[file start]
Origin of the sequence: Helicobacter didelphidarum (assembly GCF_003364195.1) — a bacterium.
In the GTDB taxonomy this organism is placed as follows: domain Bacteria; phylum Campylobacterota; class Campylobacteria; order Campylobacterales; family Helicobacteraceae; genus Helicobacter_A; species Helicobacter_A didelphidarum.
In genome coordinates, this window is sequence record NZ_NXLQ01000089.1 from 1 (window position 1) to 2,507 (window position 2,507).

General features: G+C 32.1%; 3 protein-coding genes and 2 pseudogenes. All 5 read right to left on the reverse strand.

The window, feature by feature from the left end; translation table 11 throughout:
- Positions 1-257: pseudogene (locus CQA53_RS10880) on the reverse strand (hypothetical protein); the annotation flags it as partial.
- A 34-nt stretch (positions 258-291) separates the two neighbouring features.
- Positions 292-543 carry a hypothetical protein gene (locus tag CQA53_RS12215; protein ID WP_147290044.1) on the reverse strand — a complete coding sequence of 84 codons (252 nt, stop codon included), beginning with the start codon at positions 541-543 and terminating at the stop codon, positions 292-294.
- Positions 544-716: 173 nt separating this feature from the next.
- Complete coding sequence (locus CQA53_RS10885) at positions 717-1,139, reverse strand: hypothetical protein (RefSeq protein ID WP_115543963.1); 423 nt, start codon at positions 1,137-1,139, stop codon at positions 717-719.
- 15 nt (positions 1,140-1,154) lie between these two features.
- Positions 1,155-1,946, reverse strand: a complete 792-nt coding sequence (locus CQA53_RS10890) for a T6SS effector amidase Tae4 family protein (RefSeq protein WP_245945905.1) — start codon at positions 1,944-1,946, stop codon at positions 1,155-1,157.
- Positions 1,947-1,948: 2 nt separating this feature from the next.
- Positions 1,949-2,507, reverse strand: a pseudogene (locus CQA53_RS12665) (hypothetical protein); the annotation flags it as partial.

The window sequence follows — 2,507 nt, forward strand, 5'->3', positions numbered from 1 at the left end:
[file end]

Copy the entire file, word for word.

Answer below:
Origin of the sequence: Helicobacter didelphidarum (assembly GCF_003364195.1) — a bacterium.
In the GTDB taxonomy this organism is placed as follows: domain Bacteria; phylum Campylobacterota; class Campylobacteria; order Campylobacterales; family Helicobacteraceae; genus Helicobacter_A; species Helicobacter_A didelphidarum.
In genome coordinates, this window is sequence record NZ_NXLQ01000089.1 from 1 (window position 1) to 2,507 (window position 2,507).

General features: G+C 32.1%; 3 protein-coding genes and 2 pseudogenes. All 5 read right to left on the reverse strand.

The window, feature by feature from the left end; translation table 11 throughout:
- Positions 1-257: pseudogene (locus CQA53_RS10880) on the reverse strand (hypothetical protein); the annotation flags it as partial.
- A 34-nt stretch (positions 258-291) separates the two neighbouring features.
- Positions 292-543 carry a hypothetical protein gene (locus tag CQA53_RS12215; protein ID WP_147290044.1) on the reverse strand — a complete coding sequence of 84 codons (252 nt, stop codon included), beginning with the start codon at positions 541-543 and terminating at the stop codon, positions 292-294.
- Positions 544-716: 173 nt separating this feature from the next.
- Complete coding sequence (locus CQA53_RS10885) at positions 717-1,139, reverse strand: hypothetical protein (RefSeq protein ID WP_115543963.1); 423 nt, start codon at positions 1,137-1,139, stop codon at positions 717-719.
- 15 nt (positions 1,140-1,154) lie between these two features.
- Positions 1,155-1,946, reverse strand: a complete 792-nt coding sequence (locus CQA53_RS10890) for a T6SS effector amidase Tae4 family protein (RefSeq protein WP_245945905.1) — start codon at positions 1,944-1,946, stop codon at positions 1,155-1,157.
- Positions 1,947-1,948: 2 nt separating this feature from the next.
- Positions 1,949-2,507, reverse strand: a pseudogene (locus CQA53_RS12665) (hypothetical protein); the annotation flags it as partial.

The window sequence follows — 2,507 nt, forward strand, 5'->3', positions numbered from 1 at the left end: